By Tyler Hersko

Euphoric.

Transcendent.

Monolithic.

In a society that goes straight to the top shelf with its words, such descriptors tend to get casually thrown around. However, if there ever a band that could perfectly encapsulate such evocative adjectives, it would have to be Tool.

Since their inception in 1990, the seminal Los Angeles-based quartet have garnered nigh unmatched critical and commercial acclaim. Tool is the rare type of band that manages to not only defy genre stereotypes but also push the boundaries of what music can be.

While the three-time Grammy Award winner‘s output could be rather simply described as a mixture of progressive rock and heavy metal, Tool’s music is firmly rooted in a realm unlike any other band currently performing today.

Despite their fierce insistence on privacy, the legendary rockers’ intricate and unorthodox live performances and endlessly contemplative lyrics have propelled Tool into international stardom. Amid the unending rumors of a long-awaited fifth album, the band quietly announced a string of tour dates. Fans had an opportunity to witness Tool’s work firsthand at the Reno Events Center last Sunday.

What followed was not so much a concert as it was an ascension into a world of musical self-discovery. While longtime fans may have been treated to few surprises — the setlist was largely dominated by the band’s biggest hits such as “Vicarious” and “Stinkfist” — Tool’s seemingly brief two-hour performance was undoubtedly one of Reno’s most impactful rock performances in recent memory.

Fan-favorite opener “Third Eye,” with its bevy of laid-back guitar riffs and relaxed vocals contrasted by extended sections of crushing dissonance, immediately set the mood. While the band largely stayed away from the raw metallic insanity of its heavier tracks, such as “Ticks & Leeches,” the relative lack of headbanging allowed for the subtle nuances of Tool’s lengthy compositions to truly shine through.

The 10 performed songs, several of which were subject to extended jam sessions, managed to convey a spectrum of lyrical themes and musical ideas that most bands fail to muster in entire discographies.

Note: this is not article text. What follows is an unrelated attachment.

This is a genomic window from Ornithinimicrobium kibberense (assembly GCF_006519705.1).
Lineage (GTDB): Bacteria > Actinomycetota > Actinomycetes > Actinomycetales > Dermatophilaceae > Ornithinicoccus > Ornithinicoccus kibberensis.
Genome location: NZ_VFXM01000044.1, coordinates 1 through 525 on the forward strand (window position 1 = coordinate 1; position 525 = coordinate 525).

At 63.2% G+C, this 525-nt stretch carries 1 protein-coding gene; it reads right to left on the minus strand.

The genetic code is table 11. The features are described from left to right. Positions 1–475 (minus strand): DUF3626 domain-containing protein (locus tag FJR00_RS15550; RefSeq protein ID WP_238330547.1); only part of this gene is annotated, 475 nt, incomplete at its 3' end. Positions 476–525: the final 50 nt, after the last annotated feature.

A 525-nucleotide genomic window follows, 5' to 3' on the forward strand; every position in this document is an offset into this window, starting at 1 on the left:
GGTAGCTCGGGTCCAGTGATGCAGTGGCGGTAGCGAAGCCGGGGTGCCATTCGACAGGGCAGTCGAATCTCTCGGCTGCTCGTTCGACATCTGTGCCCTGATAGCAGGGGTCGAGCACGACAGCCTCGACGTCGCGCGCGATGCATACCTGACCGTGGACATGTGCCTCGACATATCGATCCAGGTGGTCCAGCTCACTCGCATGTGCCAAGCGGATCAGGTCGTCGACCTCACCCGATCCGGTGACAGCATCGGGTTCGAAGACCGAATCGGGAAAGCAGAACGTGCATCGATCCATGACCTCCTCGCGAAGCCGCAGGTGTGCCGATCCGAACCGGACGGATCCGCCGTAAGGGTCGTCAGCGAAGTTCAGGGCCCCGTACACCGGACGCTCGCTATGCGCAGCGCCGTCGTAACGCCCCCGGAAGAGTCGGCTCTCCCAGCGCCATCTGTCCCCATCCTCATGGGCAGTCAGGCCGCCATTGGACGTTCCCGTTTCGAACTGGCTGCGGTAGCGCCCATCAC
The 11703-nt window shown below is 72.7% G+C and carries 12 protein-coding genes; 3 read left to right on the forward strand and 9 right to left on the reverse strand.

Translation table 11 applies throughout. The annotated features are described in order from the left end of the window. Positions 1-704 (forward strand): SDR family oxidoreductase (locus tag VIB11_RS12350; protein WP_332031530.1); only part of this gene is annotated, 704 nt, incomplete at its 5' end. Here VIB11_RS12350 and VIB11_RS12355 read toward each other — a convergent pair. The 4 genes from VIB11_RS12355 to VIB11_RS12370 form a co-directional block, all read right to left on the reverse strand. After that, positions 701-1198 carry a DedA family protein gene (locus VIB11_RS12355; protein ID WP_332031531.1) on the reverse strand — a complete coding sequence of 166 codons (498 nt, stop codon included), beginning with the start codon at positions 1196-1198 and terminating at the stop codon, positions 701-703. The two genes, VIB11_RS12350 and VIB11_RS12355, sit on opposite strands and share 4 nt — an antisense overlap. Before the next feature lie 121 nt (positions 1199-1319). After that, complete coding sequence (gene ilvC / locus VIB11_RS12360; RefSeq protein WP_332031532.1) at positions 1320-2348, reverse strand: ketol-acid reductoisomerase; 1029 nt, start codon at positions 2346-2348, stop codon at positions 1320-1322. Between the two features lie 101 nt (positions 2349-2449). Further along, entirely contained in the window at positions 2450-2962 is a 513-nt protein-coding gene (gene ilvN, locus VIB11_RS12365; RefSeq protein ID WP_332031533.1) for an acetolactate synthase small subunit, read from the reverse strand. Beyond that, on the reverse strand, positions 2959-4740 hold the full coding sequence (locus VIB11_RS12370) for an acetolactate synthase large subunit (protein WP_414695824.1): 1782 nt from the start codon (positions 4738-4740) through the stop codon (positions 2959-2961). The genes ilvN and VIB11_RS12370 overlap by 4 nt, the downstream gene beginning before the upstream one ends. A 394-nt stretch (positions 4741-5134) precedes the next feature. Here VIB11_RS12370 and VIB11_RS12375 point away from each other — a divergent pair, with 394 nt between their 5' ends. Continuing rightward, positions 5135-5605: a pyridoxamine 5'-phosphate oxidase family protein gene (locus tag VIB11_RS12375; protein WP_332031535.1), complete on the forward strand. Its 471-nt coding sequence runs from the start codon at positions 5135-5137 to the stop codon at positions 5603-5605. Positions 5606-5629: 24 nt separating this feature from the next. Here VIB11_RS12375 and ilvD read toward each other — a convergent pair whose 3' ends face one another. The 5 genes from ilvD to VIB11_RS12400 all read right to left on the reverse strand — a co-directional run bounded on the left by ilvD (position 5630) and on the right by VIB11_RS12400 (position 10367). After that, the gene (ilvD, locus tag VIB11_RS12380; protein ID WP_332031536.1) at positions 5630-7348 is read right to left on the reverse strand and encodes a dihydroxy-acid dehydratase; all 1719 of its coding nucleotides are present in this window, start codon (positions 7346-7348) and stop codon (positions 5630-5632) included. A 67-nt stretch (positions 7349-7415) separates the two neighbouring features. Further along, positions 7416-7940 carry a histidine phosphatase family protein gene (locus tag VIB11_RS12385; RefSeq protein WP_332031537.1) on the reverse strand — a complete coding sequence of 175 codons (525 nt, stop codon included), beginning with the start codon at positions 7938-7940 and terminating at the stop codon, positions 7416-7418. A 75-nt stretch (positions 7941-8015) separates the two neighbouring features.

Whether accentuating the start-stop heaviness of “Vicarious” or supplementing the incredible instrumental sections of “Lateralus,” the sprawling videos and expansive lighting that the band’s concerts are known for were the show’s undeniable centerpieces.

As is customary for Tool, the largely darkened performance stage was overshadowed by a thrilling light show and a handful of large screens projecting a sprawling series of looped visual clips largely disjointed from the music. Despite not being tied to any specific song, the videos, which featured all sorts of indiscernible psychedelia, served as a perfect gateway into Tool’s enigmatic realm of musical self-expression.

tool  alecperkins

photo courtesy of alecperkins / Flickr.com
Tool’s indescribably enticing video clips and dazzling lighting effects were the perfect supplement to the band’s eclectic music. The result was a truly ethereal performance wholly unlike any other rock concert. The Reno Events Center did not allow The Nevada Sagebrush to take photos of the concert.

Few artists, particularly those representing the heavier genres of music, are able to convey more than the basest of emotions at concerts. Tool’s brief tenure in Reno was that special kind of performance that was able to inspire thoughts of euphoric contentment, passion and self-realization in a way that only live music can.

And just as quickly as it began, it was over. Besides an obligatory “thank you” or two, the band was silent. Two brief intermissions. Ten songs. No encore. Tool was gone.

While the end of the band’s performance was jarring, it only served as proof of Tool’s unmatched ability to engage audiences, regardless of genre preferences, with some of today’s most intensely passionate music.

For those looking for the aural embodiment of introspective and engaging music, Tool is the quintessential band to experience in a live setting.

Tyler Hersko can be reached at thersko@sagebrush.unr.edu.